This Libre License is also trying to make a stronger statement about consistency right down to the requirements for free data formats and free software for manipulating and sharing knowledge resources. It is more about a shared set of values around inclusivity: see Declaration on libre knowledge.

Ktucker (talk)23:48, 5 December 2007

Accepting non-share-similarly licenses (i.e. those that do not perpetuate the freedoms in derived works, like CC-BY) would be similar to the GNU Lesser General Public License (LGPL) tactic: - to grow the number of users of libre resources.

Software libraries licensed under the GNU Lesser General Public License (LGPL) may be included with proprietary software.

Typically (and tactically), this is applied where there is already an alternative available to the writers of non-free software.

By allowing writers of non-free software to include LGPL software libraries, we grow awareness and the number of users of free software.

See: Why you shouldn't use the Lesser GPL for your next library.

So far, we have not adopted that tactic for libre knowledge. (The Free Culture movement has, in a sense, via CC-BY)

The CC-BY license is the equivalent of LGPL in this sense. Let's keep Attribution there (:-) and reluctantly tolerate those who don't care for freedom in derived works etc. using CC-BY.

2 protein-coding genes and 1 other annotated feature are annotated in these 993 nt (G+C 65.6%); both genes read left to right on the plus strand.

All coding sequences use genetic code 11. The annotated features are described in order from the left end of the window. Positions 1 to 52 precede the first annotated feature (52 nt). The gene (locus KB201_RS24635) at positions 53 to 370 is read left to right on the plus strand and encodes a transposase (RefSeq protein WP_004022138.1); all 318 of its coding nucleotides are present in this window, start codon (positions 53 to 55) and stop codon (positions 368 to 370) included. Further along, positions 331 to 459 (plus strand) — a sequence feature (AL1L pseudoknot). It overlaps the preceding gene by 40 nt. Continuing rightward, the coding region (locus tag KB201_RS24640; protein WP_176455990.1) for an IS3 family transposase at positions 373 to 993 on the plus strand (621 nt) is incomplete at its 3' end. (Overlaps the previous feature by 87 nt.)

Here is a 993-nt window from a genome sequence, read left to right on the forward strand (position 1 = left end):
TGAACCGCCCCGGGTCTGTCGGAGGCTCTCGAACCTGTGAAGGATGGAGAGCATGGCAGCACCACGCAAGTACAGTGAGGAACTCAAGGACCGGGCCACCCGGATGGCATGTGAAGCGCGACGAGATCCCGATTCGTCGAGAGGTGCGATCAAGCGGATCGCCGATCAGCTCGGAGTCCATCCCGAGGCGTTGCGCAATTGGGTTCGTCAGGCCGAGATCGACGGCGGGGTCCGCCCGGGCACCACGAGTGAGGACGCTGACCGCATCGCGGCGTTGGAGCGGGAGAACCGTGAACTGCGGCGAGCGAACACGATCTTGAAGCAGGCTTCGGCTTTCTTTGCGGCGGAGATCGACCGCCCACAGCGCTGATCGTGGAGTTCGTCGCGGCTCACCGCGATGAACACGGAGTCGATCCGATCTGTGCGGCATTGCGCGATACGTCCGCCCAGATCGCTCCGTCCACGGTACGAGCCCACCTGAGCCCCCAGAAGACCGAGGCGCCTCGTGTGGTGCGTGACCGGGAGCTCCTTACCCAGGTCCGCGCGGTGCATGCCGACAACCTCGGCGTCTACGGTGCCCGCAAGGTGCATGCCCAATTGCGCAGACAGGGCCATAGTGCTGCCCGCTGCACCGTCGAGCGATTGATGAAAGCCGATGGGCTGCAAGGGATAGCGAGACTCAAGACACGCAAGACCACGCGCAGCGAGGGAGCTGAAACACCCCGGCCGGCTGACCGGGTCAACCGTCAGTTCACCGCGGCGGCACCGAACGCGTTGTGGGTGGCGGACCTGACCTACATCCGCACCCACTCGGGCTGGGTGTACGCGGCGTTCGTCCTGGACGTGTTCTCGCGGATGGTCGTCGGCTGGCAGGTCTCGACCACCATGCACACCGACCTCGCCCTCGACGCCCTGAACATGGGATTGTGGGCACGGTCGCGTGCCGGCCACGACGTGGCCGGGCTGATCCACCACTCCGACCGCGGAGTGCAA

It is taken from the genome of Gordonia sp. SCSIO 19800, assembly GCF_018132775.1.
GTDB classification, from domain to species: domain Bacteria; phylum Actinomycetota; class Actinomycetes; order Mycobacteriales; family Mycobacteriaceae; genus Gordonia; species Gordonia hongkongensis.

On account of the existence of CC-BY, we do not need yet another nuance of "libre licenses" akin to the GNU Lesser General Public License (LGPL).

Currently, most knowledge and cultural works are easier to mimic than software - e.g. if one wants to replace a proprietary image of a house depicting different compartments/facets of some concept, just sketch an equivalent tree with branches (instead of rooms off a passage in the house).

But it is not always that easy, and may become more difficult as intelligent web services become more common among networked knowledge resources. These are provided via software. Currently we recommend the GNU Affero General Public License for such services.

Ktucker (talk)00:39, 19 February 2008

The issue of network/web services is being taken up here.

Ktucker (talk)09:17, 22 July 2008